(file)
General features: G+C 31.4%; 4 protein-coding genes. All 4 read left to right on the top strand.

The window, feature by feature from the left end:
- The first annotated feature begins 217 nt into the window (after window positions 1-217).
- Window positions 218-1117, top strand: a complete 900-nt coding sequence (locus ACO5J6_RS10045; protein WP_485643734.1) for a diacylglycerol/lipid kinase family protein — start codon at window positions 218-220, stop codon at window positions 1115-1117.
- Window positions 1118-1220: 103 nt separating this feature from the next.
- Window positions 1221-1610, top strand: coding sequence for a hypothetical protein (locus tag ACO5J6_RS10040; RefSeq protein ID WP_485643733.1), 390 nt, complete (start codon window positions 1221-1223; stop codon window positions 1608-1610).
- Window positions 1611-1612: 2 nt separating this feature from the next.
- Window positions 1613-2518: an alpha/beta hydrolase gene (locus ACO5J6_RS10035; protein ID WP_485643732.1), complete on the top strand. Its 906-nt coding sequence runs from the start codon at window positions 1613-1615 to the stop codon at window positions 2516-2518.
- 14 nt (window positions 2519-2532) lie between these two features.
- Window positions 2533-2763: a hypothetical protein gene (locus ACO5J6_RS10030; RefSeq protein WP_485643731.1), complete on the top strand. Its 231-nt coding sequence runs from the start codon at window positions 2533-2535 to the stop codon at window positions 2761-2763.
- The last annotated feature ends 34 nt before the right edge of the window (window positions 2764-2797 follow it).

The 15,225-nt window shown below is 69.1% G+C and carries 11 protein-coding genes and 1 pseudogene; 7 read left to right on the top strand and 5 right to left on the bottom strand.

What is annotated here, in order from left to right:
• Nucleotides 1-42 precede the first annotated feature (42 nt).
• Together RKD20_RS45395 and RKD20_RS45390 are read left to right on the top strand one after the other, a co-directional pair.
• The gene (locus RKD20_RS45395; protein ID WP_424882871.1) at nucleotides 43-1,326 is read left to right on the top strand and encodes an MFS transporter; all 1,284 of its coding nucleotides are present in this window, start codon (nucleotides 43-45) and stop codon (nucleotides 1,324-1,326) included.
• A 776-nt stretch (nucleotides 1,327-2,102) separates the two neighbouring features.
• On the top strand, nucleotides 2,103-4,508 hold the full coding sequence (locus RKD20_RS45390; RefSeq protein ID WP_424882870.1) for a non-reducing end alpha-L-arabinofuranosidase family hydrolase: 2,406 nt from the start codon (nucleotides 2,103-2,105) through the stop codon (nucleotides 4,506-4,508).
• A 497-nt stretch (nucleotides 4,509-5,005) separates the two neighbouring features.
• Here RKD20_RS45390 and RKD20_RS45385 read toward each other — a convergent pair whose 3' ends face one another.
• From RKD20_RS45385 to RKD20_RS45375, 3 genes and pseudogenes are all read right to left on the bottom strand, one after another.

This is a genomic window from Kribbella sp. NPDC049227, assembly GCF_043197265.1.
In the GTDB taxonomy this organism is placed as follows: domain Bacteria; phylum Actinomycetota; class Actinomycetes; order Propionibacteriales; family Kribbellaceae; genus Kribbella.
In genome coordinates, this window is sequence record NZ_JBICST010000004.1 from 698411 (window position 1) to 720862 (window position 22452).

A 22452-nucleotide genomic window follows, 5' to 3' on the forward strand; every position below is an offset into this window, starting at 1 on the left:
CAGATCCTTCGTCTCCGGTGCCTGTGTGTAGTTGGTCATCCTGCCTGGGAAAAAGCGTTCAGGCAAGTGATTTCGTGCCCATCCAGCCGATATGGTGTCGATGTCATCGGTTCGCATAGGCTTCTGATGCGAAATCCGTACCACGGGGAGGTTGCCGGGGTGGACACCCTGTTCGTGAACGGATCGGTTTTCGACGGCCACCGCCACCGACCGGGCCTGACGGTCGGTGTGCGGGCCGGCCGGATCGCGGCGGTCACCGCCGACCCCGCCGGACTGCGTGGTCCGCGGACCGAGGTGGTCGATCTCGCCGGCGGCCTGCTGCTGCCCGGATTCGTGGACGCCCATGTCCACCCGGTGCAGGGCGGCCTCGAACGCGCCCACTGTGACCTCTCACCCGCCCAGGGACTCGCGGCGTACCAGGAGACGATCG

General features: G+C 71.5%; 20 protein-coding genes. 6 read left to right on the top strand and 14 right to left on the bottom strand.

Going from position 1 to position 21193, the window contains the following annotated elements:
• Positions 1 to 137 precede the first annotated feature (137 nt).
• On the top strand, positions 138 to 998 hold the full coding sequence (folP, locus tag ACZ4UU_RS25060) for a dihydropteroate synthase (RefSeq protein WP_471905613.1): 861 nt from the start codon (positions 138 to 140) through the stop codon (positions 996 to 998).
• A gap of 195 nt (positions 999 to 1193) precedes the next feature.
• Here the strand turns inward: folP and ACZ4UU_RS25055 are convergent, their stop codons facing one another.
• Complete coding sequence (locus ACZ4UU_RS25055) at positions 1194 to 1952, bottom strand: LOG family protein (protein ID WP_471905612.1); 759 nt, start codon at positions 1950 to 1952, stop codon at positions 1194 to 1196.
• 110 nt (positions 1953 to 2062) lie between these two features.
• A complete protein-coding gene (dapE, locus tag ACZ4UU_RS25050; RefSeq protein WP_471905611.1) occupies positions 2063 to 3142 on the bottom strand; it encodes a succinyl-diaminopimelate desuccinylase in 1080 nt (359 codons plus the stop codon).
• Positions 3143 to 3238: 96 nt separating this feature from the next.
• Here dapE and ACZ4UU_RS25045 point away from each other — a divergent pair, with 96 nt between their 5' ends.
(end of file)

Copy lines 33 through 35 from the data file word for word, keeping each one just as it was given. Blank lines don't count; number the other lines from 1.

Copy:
• Complete coding sequence (locus ACZ4UU_RS25055) at positions 1194 to 1952, bottom strand: LOG family protein (protein ID WP_471905612.1); 759 nt, start codon at positions 1950 to 1952, stop codon at positions 1194 to 1196.
• 110 nt (positions 1953 to 2062) lie between these two features.
• A complete protein-coding gene (dapE, locus tag ACZ4UU_RS25050; RefSeq protein WP_471905611.1) occupies positions 2063 to 3142 on the bottom strand; it encodes a succinyl-diaminopimelate desuccinylase in 1080 nt (359 codons plus the stop codon).